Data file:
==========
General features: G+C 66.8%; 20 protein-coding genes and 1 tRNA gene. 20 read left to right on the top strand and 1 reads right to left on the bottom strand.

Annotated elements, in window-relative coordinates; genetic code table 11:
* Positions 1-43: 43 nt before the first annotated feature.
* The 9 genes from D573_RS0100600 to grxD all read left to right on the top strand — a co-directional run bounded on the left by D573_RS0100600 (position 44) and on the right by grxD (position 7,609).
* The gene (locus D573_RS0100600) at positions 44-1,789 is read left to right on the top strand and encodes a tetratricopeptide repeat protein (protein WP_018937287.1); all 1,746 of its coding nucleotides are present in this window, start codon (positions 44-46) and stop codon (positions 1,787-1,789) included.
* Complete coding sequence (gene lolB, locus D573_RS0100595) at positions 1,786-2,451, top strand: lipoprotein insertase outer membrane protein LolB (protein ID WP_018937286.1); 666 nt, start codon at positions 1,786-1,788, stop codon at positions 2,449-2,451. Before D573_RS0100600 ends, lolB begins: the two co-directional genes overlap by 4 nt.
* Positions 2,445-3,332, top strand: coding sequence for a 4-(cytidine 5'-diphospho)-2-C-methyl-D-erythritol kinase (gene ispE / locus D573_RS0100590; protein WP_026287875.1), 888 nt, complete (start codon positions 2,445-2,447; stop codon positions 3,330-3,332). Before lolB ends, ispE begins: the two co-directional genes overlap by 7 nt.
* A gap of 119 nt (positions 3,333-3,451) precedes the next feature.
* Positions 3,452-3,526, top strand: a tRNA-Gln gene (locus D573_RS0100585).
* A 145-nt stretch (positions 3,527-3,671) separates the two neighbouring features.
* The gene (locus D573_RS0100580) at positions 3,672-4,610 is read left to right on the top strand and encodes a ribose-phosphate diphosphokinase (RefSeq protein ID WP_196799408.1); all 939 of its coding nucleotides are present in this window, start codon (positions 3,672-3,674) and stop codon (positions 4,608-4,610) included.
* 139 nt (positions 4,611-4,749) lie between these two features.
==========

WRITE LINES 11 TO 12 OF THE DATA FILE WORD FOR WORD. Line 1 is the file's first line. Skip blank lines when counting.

* The gene (locus D573_RS0100580) at positions 3,672-4,610 is read left to right on the top strand and encodes a ribose-phosphate diphosphokinase (RefSeq protein ID WP_196799408.1); all 939 of its coding nucleotides are present in this window, start codon (positions 3,672-3,674) and stop codon (positions 4,608-4,610) included.
* 139 nt (positions 4,611-4,749) lie between these two features.